For many NYU students, coming back to school goes hand in hand with breaking out. Maybe it’s the New York City air, maybe the late nights or both. Whatever the cause, affected students are looking for a solution.
Although this may sound like all bad news, there are hundreds of acne fighting products that claim to be the antidote –– but how are we supposed to figure out which to buy?
“I’ve tried a lot of them,” Liberal Studies first-year Anna de la Rosa confessed. “Some can be too drying or too harsh. I’ve spent a lot of money trying to find a good one, but I haven’t found one yet.”
Viral beauty brand Glossier released its claim to the cure earlier this month. The Glossier Zit Stick is an invisible spot treatment designed to erase pimples overnight. Its star ingredients are benzoyl peroxide, capryloyl salicylic acid and tea tree oil –– all ingredients well-known for their acne fighting powers. What it lacks in innovative ingredients, the Zit Stick makes up for in style. The formula is packaged in the trademark Glossier red and pink color combo and the cap is stamped with a Glossier G. The product itself is not far from glossy, its transparency and viscosity allow the product to absorb quickly into the skin and to disappear under makeup.
The Glossier site insists that their product is not like other spot treatments. The Zit Stick seems to be designed with the utility of a Tide To-Go Stick in mind –– it is not meant to be used in secrecy, but to have a reserved place in a user’s daily life. And although the utilitarian design of the Zit Stick bears a striking resemblance to the Tide stick, can it live up to the legacy of its doppelganger?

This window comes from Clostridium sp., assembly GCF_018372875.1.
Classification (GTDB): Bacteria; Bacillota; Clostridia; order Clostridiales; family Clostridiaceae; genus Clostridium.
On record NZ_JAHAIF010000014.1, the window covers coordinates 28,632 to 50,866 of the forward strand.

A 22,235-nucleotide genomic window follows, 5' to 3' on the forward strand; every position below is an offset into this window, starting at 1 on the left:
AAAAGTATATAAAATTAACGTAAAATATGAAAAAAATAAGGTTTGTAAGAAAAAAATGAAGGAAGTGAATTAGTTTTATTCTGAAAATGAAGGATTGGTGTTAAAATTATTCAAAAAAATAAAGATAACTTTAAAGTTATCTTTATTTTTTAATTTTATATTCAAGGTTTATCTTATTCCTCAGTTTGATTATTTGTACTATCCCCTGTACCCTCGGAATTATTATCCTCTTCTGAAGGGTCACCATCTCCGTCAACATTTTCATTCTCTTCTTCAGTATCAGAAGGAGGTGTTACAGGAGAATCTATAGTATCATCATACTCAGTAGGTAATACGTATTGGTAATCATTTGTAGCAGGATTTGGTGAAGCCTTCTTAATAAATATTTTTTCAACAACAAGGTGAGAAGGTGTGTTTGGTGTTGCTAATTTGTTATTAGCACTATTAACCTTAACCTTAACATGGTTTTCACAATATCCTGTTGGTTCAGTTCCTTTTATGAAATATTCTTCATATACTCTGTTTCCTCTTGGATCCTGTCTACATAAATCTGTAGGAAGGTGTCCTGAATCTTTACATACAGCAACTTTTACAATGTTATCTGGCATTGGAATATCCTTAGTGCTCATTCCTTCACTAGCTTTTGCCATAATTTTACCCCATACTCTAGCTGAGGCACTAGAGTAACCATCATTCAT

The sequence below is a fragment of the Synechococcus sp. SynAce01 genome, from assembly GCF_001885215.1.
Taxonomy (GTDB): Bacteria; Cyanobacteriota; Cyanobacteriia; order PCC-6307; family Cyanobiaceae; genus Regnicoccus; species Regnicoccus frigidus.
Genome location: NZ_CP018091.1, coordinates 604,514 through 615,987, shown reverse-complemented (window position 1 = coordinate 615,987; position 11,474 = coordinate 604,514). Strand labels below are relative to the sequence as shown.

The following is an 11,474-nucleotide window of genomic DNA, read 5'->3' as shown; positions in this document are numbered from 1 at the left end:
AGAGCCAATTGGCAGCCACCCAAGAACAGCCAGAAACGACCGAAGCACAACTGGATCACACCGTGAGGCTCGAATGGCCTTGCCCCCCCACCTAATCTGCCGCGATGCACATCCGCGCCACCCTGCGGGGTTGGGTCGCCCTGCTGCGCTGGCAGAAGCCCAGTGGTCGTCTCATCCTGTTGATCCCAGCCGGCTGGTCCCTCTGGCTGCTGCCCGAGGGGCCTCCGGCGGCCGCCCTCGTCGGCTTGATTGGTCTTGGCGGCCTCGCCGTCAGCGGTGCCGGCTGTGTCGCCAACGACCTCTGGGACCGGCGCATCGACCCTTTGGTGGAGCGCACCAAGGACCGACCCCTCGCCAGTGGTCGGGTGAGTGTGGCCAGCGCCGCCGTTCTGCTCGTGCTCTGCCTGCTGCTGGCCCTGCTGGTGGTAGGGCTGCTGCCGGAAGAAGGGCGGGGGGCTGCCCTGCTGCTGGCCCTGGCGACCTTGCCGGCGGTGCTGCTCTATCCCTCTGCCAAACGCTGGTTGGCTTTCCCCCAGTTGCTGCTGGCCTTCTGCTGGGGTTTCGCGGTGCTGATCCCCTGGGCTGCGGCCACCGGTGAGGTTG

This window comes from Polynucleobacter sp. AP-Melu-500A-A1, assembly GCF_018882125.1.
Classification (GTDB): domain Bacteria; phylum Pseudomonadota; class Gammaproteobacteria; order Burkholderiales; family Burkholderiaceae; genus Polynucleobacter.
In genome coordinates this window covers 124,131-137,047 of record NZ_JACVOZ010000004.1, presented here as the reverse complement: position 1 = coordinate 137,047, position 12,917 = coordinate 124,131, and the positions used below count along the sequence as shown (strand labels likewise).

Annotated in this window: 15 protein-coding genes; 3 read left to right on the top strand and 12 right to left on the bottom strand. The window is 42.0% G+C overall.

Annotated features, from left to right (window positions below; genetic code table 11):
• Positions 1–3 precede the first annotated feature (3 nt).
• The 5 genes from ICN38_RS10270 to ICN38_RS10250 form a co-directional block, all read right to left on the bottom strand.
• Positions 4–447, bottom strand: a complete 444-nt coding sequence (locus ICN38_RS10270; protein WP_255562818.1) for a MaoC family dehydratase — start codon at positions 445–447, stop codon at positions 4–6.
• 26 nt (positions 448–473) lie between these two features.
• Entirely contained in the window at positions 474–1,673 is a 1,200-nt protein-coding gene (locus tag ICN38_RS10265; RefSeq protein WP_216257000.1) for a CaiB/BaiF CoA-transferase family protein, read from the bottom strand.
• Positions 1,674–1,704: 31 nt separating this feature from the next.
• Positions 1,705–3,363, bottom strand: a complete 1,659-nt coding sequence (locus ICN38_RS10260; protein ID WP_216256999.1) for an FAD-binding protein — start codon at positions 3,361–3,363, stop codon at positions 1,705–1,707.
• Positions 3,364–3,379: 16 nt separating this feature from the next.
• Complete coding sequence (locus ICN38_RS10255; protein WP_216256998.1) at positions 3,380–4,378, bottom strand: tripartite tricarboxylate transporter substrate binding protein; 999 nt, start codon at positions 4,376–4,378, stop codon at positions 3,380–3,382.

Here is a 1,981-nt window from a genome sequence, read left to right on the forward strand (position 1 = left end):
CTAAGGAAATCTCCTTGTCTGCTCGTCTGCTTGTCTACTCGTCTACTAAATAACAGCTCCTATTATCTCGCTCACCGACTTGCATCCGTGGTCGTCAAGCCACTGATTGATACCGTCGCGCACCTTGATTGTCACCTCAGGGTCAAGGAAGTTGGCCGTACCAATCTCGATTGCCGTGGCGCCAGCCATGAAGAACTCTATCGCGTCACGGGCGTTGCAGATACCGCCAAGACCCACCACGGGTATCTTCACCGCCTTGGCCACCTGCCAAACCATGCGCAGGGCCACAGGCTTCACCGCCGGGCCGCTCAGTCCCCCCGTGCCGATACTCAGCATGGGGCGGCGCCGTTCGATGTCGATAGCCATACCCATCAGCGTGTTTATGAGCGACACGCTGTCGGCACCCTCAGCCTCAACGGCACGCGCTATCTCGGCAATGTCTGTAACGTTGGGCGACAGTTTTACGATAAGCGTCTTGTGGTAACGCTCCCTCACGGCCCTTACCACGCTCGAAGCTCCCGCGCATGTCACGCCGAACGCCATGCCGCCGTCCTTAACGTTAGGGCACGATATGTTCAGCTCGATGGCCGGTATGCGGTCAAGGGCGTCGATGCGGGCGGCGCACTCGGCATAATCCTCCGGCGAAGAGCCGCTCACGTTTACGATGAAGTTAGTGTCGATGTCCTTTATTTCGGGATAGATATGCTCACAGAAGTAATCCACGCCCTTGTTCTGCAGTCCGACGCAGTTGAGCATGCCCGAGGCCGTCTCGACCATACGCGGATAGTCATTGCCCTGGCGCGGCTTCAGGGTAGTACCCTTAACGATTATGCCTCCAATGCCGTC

Unfortunately for me, but fortunate for my trial –– I had quite a few pimples when the product was released. My pimples broke down into a cyst, a few whiteheads and a few spots that had not quite come to the surface. I decided to make the trek down Lafayette to the semi-overrated, penthouse heaven known as the Glossier Showroom to test it out myself. Though the social media hype was high the consumer reality was low, averaging 2.5 out of 5.
Each morning and evening, I applied a thin layer of product –– any more I later learned would burn my skin –– on each zit after my usual skincare routine. I repeated this step every day for a week and waited for results.
I did not expect the Zit Stick to truly erase my blemishes—and it didn’t. However, what impressed me was the decrease in the lifetime for all of my spots. And when applied correctly, it managed to reduce the size of my pimples without drying out the surrounding skin.
So is the Zit Stick the Tide-To-Go for your skin? Not really. Is it the panacea for all NYU students’ skin struggles? Probably not. But even though the effects are not instantaneous, it does work –– and you cannot deny its chic convenience. So while the search for the perfect product goes on, the Zit Stick has found its place in my backpack.
Email Carol at [email protected]